The commission restated its position in its annual report, stating that “Judges are public officials, and the Commission is a public agency. Not only does the public have a right to know when formal charges have been preferred by a prosecuting authority against a public official, but the prosecuting entity is more likely to exercise its power wisely if it is subject to public scrutiny.” 2011 Annual Report
The Commission again recommended that suspension from office be added to the sanctions it may impose and called attention to a traffic diversion program in some upstate counties that raises concerns.
In those counties, district attorneys have instituted a “Traffic Diversion Program” that, with some variations, operates as follows. A motorist who is issued a traffic ticket, usually for speeding but apparently other moving violations, is offered the option by the District Attorney of disposing of the ticket by (1) paying a fee (say, $200) to the DA’s Office and (2) attending, paying for and successfully completing a
safe driving course, in exchange for which (3) the DA will either ask the court to dismiss the ticket or simply decline to prosecute.
The Commission understands that in one county, the DA gives the court $5 per ticket and apparently keeps the balance of the $200 fee, and in another, the DA splits the $200 fee with the county and the town where the alleged speeding occurred.
The Commission finds this practice very troubling in several respects. For example, it appears as if some defendant-motorists are being offered the opportunity to buy their way out of points on their licenses or other appropriate consequences for unsafe driving. It effectively discriminates against those who cannot afford the $200 fee and the cost of the safe-driving course.
It supplements the budget of a public agency (the DA’s office) without any meaningful checks and balances and raises at least an appearance that the exercise of prosecutorial discretion may inappropriately be based on potential revenues to the office. It deprives the State of revenue from its portion of any fines and fees that would otherwise be shared with the locality.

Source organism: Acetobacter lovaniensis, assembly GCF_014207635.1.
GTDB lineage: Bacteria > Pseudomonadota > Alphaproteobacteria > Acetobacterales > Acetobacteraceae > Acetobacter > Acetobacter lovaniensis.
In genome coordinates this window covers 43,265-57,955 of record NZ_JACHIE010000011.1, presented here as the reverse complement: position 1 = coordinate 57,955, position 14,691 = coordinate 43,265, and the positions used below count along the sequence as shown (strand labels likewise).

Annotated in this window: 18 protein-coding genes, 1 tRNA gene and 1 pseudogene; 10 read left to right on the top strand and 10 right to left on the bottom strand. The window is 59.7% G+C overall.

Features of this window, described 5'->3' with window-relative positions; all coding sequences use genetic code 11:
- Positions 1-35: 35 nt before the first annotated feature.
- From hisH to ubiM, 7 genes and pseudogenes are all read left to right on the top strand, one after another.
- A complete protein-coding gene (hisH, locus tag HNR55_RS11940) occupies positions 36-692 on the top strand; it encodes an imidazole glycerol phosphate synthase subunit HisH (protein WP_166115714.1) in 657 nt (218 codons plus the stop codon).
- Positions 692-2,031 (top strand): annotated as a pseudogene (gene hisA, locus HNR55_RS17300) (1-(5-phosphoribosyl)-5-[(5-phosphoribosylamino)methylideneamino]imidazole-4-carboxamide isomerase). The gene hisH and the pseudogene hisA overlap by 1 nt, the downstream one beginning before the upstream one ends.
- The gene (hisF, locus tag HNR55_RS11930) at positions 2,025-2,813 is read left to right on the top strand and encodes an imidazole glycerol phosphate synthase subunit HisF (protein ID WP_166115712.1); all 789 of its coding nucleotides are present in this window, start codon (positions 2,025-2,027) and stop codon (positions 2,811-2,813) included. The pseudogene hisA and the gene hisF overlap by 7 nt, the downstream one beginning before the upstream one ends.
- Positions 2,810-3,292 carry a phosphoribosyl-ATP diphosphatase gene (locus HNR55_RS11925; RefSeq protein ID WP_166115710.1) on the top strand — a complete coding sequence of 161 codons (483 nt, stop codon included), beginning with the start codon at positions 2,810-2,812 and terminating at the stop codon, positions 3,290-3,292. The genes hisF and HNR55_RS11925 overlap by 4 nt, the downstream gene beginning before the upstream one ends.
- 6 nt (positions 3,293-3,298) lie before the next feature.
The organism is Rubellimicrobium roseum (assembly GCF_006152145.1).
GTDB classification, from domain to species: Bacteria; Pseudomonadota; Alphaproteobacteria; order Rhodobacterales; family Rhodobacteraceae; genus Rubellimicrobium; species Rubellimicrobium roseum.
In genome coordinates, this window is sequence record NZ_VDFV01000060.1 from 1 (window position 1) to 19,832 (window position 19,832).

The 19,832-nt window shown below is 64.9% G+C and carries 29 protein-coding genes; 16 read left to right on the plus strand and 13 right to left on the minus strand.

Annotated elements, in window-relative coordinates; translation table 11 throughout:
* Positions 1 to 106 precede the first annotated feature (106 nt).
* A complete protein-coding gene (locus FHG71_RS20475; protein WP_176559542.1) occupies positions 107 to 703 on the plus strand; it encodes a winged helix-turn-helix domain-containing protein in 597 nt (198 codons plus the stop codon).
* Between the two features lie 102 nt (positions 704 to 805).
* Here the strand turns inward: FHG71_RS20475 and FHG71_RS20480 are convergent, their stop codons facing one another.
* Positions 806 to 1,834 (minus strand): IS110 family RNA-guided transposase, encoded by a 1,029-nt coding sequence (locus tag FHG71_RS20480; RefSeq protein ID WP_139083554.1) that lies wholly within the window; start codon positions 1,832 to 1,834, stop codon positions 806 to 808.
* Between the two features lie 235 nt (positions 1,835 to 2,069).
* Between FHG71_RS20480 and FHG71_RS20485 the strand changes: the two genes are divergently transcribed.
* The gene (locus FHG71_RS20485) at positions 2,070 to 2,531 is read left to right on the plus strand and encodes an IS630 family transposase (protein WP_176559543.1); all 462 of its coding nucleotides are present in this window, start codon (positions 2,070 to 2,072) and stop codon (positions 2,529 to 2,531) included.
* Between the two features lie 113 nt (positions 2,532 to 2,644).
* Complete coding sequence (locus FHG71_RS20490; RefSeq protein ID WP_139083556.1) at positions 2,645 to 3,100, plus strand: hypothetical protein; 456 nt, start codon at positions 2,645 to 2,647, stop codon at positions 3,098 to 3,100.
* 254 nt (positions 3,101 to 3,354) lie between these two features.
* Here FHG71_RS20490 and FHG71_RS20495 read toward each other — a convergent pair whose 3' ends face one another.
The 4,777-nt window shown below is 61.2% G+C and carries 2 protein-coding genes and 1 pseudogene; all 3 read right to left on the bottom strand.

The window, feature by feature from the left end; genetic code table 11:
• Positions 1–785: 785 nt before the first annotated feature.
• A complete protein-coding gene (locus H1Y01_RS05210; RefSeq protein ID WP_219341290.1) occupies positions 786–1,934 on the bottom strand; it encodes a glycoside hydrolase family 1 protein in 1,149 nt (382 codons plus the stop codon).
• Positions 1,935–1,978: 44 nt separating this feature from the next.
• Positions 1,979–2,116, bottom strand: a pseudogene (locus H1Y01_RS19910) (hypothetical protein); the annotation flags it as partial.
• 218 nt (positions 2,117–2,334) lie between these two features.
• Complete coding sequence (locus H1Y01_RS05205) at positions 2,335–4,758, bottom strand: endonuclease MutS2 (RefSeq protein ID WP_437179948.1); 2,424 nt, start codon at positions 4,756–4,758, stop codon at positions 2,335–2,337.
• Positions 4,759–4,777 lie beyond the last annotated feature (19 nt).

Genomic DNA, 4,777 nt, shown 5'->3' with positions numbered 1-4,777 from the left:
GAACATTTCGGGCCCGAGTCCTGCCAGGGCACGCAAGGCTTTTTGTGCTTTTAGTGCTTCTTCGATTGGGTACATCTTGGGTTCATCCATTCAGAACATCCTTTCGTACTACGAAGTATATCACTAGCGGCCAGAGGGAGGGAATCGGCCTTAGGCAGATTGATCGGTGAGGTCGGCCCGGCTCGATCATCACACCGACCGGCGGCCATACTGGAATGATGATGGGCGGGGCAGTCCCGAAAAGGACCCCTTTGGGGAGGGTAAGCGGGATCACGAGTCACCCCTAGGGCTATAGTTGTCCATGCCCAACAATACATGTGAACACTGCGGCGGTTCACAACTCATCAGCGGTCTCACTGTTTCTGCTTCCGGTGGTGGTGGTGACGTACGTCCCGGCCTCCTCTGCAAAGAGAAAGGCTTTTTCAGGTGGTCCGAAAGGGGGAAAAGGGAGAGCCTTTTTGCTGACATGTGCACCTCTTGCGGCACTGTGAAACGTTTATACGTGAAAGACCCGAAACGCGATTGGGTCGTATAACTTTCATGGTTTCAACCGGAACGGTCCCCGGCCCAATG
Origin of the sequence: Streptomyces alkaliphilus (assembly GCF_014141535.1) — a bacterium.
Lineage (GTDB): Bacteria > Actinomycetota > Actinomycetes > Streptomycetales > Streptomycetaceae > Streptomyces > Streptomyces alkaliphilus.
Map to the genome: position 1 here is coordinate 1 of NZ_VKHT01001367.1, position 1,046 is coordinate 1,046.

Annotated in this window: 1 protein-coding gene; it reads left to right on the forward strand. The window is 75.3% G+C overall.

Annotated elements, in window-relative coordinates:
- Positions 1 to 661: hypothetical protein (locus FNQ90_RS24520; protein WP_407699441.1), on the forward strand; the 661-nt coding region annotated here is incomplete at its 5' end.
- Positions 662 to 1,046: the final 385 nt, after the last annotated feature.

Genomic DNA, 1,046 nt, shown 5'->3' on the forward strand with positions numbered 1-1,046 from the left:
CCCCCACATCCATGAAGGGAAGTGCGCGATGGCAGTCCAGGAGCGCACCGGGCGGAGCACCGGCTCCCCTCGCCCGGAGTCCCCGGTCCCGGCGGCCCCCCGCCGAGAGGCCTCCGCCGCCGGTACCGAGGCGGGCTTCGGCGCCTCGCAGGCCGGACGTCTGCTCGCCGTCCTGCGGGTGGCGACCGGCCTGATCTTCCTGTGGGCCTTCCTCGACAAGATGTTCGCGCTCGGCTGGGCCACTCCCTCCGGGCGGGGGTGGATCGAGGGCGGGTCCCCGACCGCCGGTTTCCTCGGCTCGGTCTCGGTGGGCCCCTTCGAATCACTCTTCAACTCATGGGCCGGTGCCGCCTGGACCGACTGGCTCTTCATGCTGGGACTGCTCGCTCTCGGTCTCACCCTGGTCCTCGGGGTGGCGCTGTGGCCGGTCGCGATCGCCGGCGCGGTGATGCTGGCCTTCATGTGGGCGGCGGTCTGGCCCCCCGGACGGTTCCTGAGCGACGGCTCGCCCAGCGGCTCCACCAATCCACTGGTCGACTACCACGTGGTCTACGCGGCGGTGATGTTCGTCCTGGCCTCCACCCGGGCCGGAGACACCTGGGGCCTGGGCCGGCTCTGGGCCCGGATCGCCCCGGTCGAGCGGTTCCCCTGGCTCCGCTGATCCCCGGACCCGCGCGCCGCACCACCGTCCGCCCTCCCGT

Most significantly, such a traffic diversion program is unsupervised by a court, effectively leaving the prosecution in control of what should be an adjudicatory process, the commission said.
The commission also noted a recent change in the law regarding the setting of an “appearance date” for those who plead not guilty by mail to traffic violations and the commission recommends the Office of Court Administration consider requiring that all criminal courts record arraignments, as all town and village courts are now required to do.
The Commission received and processed 2,025 complaints in 2010 – a record number. There were 170 more than in 2009 and 102 more than the previous high of 1,923 in 2008.
The Commission is the New York State agency responsible for investigating complaints of misconduct against judges of the state unified court system and, where appropriate, disciplining such judges for ethics violations.
In addition to the record number of incoming complaints:
???? 439 preliminary inquiries were conducted
???? 225 full-fledged investigations were authorized
???? 15 public decisions were rendered:
* • 1 Removal from office
* • 7 Public Censures
* • 5 Public Admonitions
* • 2 Public Stipulations in which judges agreed to leave and never again hold judicial office
-14 judges resigned during Commission proceedings
-36 confidential cautionary letters were issued
-226 matters were pending at year’s end
Commission Administrator Robert H. Tembeckjian said: “While no single-year statistics tell the whole story, the numbers for 2010 are about average for the last five years.” 4-23-11